New customs system to reduce cost of doing business

Finance Minister Pravin Gordhan introduced a new-look customs systems aimed at reducing the cost of doing business, boosting the country’s competitiveness and exports, and promoting inter-regional trade.
Briefing journalists at the SA Revenue Service (SARS) custom’s offices in Woodmead, north of Johannesburg today, 22 August, Gordhan said the new-look modernised system has already been implemented.  Early indications are that it has more than halved the time it takes to move goods across borders.
The new system comes on the back of several reports, including a 2010 study by the World Bank, that found customs procedures stationed at border posts were inefficient and hiked the cost of moving goods across borders – a major obstacle to regional integration.
“The new customs management system centralises the clearing of all import and exports declarations using a single processing engine. The new automated management system replaces a variety of older systems and paper-based, manual administrative processes.
“By managing customs declarations and supporting documents in electronic format, the processing of cargo movements by land, sea and air will now be much quicker and more accurate,” Gordhan said.
The new system, which the Minister also said would curb cross-border corruption, started out as an international project aimed at devising a standardised system that will be interfaced at all border posts in the Southern African Development Community (SADC) and other regions in Africa, aimed at promoting trade.
The National Development Plan (NDP), which has been endorsed as a policy by government and business, calls for a framework to be put in place to put the country’s economy onto a new trajectory, with a strong emphasis on lowering the cost of doing business in SA, improving competitiveness and exports, and linking the country’s products with other economies.
Gordhan said the new system was already in line with the requirements of the NDP.
“The NDP targets an increase in intra-regional trade in Southern Africa from 7% to 25% of trade by 2030, and that South Africa’s trade with regional neighbours should increase from 15% of the total trade to 30%,” he said.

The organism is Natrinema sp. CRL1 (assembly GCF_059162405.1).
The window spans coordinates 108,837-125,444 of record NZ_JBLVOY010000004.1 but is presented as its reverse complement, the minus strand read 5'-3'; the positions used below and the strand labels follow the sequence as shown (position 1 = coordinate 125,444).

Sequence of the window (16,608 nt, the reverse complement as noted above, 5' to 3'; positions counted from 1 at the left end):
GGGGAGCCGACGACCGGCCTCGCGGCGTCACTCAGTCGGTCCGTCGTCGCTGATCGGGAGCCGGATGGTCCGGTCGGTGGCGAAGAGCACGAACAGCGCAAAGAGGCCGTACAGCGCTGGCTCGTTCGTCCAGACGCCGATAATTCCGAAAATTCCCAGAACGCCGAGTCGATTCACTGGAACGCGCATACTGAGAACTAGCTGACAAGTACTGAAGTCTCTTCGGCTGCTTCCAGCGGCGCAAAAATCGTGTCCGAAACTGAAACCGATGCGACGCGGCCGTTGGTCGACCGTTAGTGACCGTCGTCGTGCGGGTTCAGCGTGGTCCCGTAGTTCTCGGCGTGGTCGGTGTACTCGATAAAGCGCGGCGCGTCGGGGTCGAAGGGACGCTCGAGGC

At a recent Africa Infrastructure Conference, Public Enterprises Minister, Malusi Gigaba, said for all African regions to trade effectively, there was a need to reduce regulatory red-tape that made it difficult for countries to do business.
Gordhan’s announcement will, on top of reducing the cost of doing business, help SARS to automatically detect false declarations and boost revenue, a move that will also boost the economy. “The new customs management system will have significant benefits for importers, exporters, clearing agents and trade facilitators, and will make our economy and commercial trade more competitive globally,” he said.
Business is set to cash in as a result of the new system being implemented, and Gordhan said it would reduce the use of paper for end-to-end processing and declarations by 95%. Declarations would be digitised, with the introduction of mobile inspections through iPads, and supporting documentation will no longer be required, unless in a case of a risk identification.
When the old system was used, it took customs officials about four to eight hours to inspect goods. Now physical inspections will only take an average of two hours.

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